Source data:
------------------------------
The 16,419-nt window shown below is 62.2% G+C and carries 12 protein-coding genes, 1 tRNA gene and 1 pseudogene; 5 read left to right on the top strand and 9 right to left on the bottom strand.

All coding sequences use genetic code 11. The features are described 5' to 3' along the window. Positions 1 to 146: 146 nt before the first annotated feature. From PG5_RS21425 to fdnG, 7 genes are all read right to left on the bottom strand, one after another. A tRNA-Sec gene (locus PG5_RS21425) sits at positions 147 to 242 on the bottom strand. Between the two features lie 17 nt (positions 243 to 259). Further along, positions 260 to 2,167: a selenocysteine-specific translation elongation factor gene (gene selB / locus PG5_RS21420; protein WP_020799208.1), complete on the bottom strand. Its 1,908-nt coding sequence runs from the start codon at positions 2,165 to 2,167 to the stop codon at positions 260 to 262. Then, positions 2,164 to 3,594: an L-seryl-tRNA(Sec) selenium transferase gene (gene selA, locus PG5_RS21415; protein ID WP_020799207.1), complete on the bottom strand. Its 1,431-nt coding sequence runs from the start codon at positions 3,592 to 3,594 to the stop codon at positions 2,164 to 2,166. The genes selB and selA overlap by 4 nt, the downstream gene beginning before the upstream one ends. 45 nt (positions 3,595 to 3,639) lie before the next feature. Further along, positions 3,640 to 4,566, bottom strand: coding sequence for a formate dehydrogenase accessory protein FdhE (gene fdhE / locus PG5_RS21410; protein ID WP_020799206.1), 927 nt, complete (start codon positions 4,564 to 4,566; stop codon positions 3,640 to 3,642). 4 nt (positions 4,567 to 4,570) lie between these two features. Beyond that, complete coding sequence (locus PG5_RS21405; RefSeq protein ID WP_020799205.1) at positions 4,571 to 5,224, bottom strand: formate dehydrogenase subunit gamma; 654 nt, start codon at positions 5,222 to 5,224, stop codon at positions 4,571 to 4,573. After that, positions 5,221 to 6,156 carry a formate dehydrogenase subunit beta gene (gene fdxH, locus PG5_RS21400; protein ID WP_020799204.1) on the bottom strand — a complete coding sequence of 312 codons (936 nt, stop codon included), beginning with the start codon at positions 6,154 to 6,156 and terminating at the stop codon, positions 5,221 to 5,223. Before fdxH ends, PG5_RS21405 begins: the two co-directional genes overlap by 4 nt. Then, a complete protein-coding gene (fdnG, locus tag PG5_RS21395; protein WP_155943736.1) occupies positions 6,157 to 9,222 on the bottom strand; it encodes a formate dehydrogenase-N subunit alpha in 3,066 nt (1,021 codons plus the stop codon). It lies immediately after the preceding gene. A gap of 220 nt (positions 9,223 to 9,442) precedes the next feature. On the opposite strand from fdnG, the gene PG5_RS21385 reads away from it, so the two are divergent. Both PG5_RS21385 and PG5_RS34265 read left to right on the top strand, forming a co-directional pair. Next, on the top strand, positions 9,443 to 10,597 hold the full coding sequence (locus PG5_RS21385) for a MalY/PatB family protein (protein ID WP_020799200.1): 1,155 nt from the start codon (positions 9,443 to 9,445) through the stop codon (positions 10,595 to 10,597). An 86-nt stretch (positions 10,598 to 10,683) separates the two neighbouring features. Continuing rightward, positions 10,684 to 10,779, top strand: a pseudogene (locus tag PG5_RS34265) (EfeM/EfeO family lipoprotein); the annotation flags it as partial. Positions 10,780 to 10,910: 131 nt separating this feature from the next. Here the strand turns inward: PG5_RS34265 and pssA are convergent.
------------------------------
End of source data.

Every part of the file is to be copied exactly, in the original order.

The 16,419-nt window shown below is 62.2% G+C and carries 12 protein-coding genes, 1 tRNA gene and 1 pseudogene; 5 read left to right on the top strand and 9 right to left on the bottom strand.

All coding sequences use genetic code 11. The features are described 5' to 3' along the window. Positions 1 to 146: 146 nt before the first annotated feature. From PG5_RS21425 to fdnG, 7 genes are all read right to left on the bottom strand, one after another. A tRNA-Sec gene (locus PG5_RS21425) sits at positions 147 to 242 on the bottom strand. Between the two features lie 17 nt (positions 243 to 259). Further along, positions 260 to 2,167: a selenocysteine-specific translation elongation factor gene (gene selB / locus PG5_RS21420; protein WP_020799208.1), complete on the bottom strand. Its 1,908-nt coding sequence runs from the start codon at positions 2,165 to 2,167 to the stop codon at positions 260 to 262. Then, positions 2,164 to 3,594: an L-seryl-tRNA(Sec) selenium transferase gene (gene selA, locus PG5_RS21415; protein ID WP_020799207.1), complete on the bottom strand. Its 1,431-nt coding sequence runs from the start codon at positions 3,592 to 3,594 to the stop codon at positions 2,164 to 2,166. The genes selB and selA overlap by 4 nt, the downstream gene beginning before the upstream one ends. 45 nt (positions 3,595 to 3,639) lie before the next feature. Further along, positions 3,640 to 4,566, bottom strand: coding sequence for a formate dehydrogenase accessory protein FdhE (gene fdhE / locus PG5_RS21410; protein ID WP_020799206.1), 927 nt, complete (start codon positions 4,564 to 4,566; stop codon positions 3,640 to 3,642). 4 nt (positions 4,567 to 4,570) lie between these two features. Beyond that, complete coding sequence (locus PG5_RS21405; RefSeq protein ID WP_020799205.1) at positions 4,571 to 5,224, bottom strand: formate dehydrogenase subunit gamma; 654 nt, start codon at positions 5,222 to 5,224, stop codon at positions 4,571 to 4,573. After that, positions 5,221 to 6,156 carry a formate dehydrogenase subunit beta gene (gene fdxH, locus PG5_RS21400; protein ID WP_020799204.1) on the bottom strand — a complete coding sequence of 312 codons (936 nt, stop codon included), beginning with the start codon at positions 6,154 to 6,156 and terminating at the stop codon, positions 5,221 to 5,223. Before fdxH ends, PG5_RS21405 begins: the two co-directional genes overlap by 4 nt. Then, a complete protein-coding gene (fdnG, locus tag PG5_RS21395; protein WP_155943736.1) occupies positions 6,157 to 9,222 on the bottom strand; it encodes a formate dehydrogenase-N subunit alpha in 3,066 nt (1,021 codons plus the stop codon). It lies immediately after the preceding gene. A gap of 220 nt (positions 9,223 to 9,442) precedes the next feature. On the opposite strand from fdnG, the gene PG5_RS21385 reads away from it, so the two are divergent. Both PG5_RS21385 and PG5_RS34265 read left to right on the top strand, forming a co-directional pair. Next, on the top strand, positions 9,443 to 10,597 hold the full coding sequence (locus PG5_RS21385) for a MalY/PatB family protein (protein ID WP_020799200.1): 1,155 nt from the start codon (positions 9,443 to 9,445) through the stop codon (positions 10,595 to 10,597). An 86-nt stretch (positions 10,598 to 10,683) separates the two neighbouring features. Continuing rightward, positions 10,684 to 10,779, top strand: a pseudogene (locus tag PG5_RS34265) (EfeM/EfeO family lipoprotein); the annotation flags it as partial. Positions 10,780 to 10,910: 131 nt separating this feature from the next. Here the strand turns inward: PG5_RS34265 and pssA are convergent.